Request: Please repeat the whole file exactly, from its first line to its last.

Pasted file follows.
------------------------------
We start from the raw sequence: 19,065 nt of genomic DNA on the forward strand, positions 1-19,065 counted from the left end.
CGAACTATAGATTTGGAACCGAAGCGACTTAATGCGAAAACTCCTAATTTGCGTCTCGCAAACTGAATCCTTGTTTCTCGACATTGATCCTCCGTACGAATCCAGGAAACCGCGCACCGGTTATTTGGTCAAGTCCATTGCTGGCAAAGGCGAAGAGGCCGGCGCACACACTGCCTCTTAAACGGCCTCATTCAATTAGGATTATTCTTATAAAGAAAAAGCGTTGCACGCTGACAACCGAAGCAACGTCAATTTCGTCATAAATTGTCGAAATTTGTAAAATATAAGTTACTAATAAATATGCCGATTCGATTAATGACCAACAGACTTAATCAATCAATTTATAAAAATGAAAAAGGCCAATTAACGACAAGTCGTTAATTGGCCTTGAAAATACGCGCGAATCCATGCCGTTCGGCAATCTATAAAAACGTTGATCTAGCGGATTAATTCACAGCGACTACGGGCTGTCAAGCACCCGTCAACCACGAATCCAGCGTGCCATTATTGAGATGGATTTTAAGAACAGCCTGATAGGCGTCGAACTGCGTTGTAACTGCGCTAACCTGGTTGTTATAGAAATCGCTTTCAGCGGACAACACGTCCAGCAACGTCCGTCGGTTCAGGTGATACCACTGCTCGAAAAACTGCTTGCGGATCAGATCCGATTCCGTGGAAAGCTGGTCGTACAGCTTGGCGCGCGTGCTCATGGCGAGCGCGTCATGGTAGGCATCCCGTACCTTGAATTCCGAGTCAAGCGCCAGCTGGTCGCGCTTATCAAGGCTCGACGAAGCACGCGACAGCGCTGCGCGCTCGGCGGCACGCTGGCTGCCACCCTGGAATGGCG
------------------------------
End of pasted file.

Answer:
We start from the raw sequence: 19,065 nt of genomic DNA on the forward strand, positions 1-19,065 counted from the left end.
CGAACTATAGATTTGGAACCGAAGCGACTTAATGCGAAAACTCCTAATTTGCGTCTCGCAAACTGAATCCTTGTTTCTCGACATTGATCCTCCGTACGAATCCAGGAAACCGCGCACCGGTTATTTGGTCAAGTCCATTGCTGGCAAAGGCGAAGAGGCCGGCGCACACACTGCCTCTTAAACGGCCTCATTCAATTAGGATTATTCTTATAAAGAAAAAGCGTTGCACGCTGACAACCGAAGCAACGTCAATTTCGTCATAAATTGTCGAAATTTGTAAAATATAAGTTACTAATAAATATGCCGATTCGATTAATGACCAACAGACTTAATCAATCAATTTATAAAAATGAAAAAGGCCAATTAACGACAAGTCGTTAATTGGCCTTGAAAATACGCGCGAATCCATGCCGTTCGGCAATCTATAAAAACGTTGATCTAGCGGATTAATTCACAGCGACTACGGGCTGTCAAGCACCCGTCAACCACGAATCCAGCGTGCCATTATTGAGATGGATTTTAAGAACAGCCTGATAGGCGTCGAACTGCGTTGTAACTGCGCTAACCTGGTTGTTATAGAAATCGCTTTCAGCGGACAACACGTCCAGCAACGTCCGTCGGTTCAGGTGATACCACTGCTCGAAAAACTGCTTGCGGATCAGATCCGATTCCGTGGAAAGCTGGTCGTACAGCTTGGCGCGCGTGCTCATGGCGAGCGCGTCATGGTAGGCATCCCGTACCTTGAATTCCGAGTCAAGCGCCAGCTGGTCGCGCTTATCAAGGCTCGACGAAGCACGCGACAGCGCTGCGCGCTCGGCGGCACGCTGGCTGCCACCCTGGAATGGCG